Thursday, January 28, 2016

The Whiplash Plateau

My interview on the final weekly C-Realm Podcast. KMO is moving on, so am I (in various ways) and so we took some time to recap and draw some conclusions. It's the end of an era. Please have a listen.

7 comments :

Robert Goad said...

KMO is right: waiting for collapse has been getting pretty boring for some time now and it is wise to move on to other things. Or; once you are prepped for a hurricane time for the cane party. You are correct that being south of the border is a good place to be. After over two years here in southern Mexico the highs still beat out the lows (troughs like language acquisition struggles, infrastructure, materialism and class idiocy, etc.) and it's nice to feel somewhat out of the major impact zone. The big nugget for me in this podcast is once again hearing that "precious metals", in your own possession, is basically pretty illogical in the end. There's a wonderful new suite of metal working tools and other real things glowing lovingly ahead. Humping a metal lump gets old fast when crossing borders or clever ways to safeguard it. If a choice between a alcohol still and a bag of silver rounds then it's a no-brainer. Overall a enjoyable listen and thank you for sharing.

clive mossmoon said...

Bitcoins are not scarce, per se. Their finite supply is infinitely divisible so they can be as plentiful or as scarce as the market determines. Deflation is not a problem. As the price of bitcoin has risen, more, not less, goods and services have been purchased using bitcoin, exactly the opposite of what all the economists predicted. When the block reward halves again this year many of the big mining farms will go bankrupt, as they should, and will be replaced with much smaller, more decentralized chips which are already available thanks to Moore's law. Interestingly I recently read that 20% of Russians are using bitcoin in place of credit cards, the highest of any country.

jeremy said...

That was a rather painful interview for me, Dmitri. Not to flatter you, but you are a goldmine of wisdom and I felt that the interviewer didn't really appreciate that or take advantage of the opportunity to benefit from that. I was intrigued when at the close you mentioned "south of the border", which made me wonder if you would be willing to disclose some regions that are not going to hell in a hand basket, if there are any. I'm an American expat living scared in Europe and wondering where to go next. I've been trying to learn some Russian thinking maybe that will be the only reasonable place to migrate to, assuming that is even possible. I read with pleasure your articles on living in Siberia, but I'm old and I know such a life is out of the question for me in my remaining years. Also toying with the idea of Puerto Rico. If you can drop a few hints or point me to some things you have already written that address this need, I would be most grateful.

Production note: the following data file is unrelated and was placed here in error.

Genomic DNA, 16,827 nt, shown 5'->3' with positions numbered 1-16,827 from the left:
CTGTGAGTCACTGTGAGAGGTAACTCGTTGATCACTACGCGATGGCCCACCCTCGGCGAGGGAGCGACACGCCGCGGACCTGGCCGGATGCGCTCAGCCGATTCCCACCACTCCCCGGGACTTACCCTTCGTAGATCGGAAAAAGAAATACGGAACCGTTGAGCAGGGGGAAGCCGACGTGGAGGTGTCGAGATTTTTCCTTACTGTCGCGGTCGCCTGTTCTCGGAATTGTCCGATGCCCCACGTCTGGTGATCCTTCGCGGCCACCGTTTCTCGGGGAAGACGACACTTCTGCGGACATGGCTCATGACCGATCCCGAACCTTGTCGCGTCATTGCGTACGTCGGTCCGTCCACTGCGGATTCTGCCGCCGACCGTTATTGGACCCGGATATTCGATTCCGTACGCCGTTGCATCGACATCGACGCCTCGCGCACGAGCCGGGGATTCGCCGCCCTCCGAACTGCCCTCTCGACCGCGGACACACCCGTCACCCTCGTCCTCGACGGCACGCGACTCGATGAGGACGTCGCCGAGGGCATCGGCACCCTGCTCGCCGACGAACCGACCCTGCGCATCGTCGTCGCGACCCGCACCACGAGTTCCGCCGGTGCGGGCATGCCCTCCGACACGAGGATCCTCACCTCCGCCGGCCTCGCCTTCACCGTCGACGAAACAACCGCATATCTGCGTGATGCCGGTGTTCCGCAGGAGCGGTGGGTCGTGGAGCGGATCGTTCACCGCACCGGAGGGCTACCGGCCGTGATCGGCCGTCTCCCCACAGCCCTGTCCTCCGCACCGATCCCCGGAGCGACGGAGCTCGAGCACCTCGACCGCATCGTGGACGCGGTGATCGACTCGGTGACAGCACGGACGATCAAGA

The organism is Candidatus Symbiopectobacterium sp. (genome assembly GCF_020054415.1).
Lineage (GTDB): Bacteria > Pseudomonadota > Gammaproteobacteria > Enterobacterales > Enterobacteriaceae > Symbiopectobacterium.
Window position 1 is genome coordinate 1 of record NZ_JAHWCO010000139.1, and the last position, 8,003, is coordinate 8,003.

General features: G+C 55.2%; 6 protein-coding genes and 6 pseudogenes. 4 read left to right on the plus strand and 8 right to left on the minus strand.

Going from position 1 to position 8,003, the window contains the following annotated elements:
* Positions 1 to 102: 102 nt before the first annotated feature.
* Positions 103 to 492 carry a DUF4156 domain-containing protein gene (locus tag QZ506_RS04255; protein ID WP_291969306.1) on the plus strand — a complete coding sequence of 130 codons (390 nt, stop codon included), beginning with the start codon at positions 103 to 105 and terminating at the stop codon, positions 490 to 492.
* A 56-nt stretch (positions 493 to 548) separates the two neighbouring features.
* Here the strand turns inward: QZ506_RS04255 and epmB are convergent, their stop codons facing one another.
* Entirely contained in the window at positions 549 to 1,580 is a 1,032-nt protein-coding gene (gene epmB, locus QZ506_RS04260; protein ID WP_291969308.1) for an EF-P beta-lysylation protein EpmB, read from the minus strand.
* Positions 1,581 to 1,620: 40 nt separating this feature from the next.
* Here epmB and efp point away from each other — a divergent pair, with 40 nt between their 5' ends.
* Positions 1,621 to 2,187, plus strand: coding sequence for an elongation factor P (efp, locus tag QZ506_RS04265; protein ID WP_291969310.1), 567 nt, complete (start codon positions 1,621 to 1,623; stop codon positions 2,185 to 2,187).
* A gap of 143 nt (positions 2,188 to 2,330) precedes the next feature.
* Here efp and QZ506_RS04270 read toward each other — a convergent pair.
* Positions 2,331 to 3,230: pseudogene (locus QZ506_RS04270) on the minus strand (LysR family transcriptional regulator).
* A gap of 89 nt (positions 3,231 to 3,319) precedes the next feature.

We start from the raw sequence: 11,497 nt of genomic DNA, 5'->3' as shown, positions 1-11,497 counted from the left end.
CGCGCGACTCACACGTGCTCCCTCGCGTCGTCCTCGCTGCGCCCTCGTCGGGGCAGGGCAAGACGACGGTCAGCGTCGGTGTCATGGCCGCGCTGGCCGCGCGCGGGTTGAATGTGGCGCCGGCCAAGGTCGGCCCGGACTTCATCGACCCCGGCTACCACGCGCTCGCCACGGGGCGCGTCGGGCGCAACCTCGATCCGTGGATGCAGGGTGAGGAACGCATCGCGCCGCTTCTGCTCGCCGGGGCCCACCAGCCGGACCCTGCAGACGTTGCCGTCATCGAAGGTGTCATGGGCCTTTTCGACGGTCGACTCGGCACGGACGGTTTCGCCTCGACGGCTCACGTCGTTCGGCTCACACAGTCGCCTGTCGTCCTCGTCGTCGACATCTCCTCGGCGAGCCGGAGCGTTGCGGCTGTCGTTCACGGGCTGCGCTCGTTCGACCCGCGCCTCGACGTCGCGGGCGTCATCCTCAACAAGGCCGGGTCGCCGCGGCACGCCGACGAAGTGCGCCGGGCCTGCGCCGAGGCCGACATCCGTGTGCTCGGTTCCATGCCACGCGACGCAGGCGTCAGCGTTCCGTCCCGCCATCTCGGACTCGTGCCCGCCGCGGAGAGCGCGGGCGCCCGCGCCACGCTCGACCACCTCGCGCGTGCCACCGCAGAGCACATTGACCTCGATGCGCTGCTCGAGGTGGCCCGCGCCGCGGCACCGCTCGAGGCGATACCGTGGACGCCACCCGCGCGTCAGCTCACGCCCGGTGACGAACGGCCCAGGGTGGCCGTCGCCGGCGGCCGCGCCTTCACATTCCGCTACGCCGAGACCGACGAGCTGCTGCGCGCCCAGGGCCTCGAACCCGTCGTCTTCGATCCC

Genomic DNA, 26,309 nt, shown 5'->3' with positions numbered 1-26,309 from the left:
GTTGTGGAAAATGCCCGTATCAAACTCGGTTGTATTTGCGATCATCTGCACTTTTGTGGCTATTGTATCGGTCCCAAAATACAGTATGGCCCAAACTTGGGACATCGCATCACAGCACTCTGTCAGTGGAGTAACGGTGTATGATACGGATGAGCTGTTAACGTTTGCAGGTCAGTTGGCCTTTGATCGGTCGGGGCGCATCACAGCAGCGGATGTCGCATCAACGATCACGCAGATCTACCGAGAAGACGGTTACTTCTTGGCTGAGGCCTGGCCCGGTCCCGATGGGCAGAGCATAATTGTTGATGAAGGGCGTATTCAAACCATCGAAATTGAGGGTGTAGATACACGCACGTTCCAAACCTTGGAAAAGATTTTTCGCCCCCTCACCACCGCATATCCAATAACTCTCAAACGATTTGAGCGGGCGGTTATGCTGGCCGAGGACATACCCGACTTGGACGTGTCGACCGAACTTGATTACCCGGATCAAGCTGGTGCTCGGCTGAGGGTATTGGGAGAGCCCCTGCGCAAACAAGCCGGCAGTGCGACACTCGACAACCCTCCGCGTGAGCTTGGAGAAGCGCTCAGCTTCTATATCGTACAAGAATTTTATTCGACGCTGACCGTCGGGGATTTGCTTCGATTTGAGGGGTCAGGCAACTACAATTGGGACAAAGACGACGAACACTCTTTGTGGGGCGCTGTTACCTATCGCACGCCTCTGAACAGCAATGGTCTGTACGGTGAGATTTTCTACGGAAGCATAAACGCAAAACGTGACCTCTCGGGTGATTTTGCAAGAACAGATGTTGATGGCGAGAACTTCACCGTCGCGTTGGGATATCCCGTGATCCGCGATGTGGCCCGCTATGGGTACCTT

R.J.Cavazos said...

Insightful interview. Close was key. It is important to move on from the U.S. A brief note to Jeremy--there are a lot of other places in Latin America besides Puerto Rico (PR). PR is a U.S. colony and its been thoroughly corrupted by U.S. fast food, marketing and welfare state. Plus its now being looted by the moneylenders if you will.

Agree with Dmitry--South of the Border is where its at. Espero con mucha anticipacion el enaugro del Club Orlov en Espanol. En Mexico tiene su casa Dmitry.

Robert Goad said...

Jeremy: hard to go wrong in latin america, especially well off "the the gringo trail". Gracious society and polite, well affordable, no heating or cooling bills in the altiplano and tons of food, 90% catholic so no (radical) muslim problems for a good while if at all, politicos more interested in greed than control, and B-grade rock star status with the locals while the old image of the USA lasts down here. Good resources are over 20 year expat Johnny Muellers podcast "The Expat Files", VivaTropical if you have more money, etc.. NOT International Living: anything they report on is already on the way to being spoiled and expensive. Best regards on your expat locale hunt.

Mister Roboto said...

I don't blame you for giving up on the USA. Practically nobody here sees or hears anything they don't want to see or hear. It's very frustrating.

de amateureconoom said...

Dear Dimitry,
I understand the diappointement about your efforts, but For me your writings are the most valuable ever read anywhere. You rock man.
I have all your writings in special files on paper and they are being read regularly
by me. I have the same experience here in center of Eu (brussels)Belgium. People prefer to stay uninformed and stupid.
Love you my man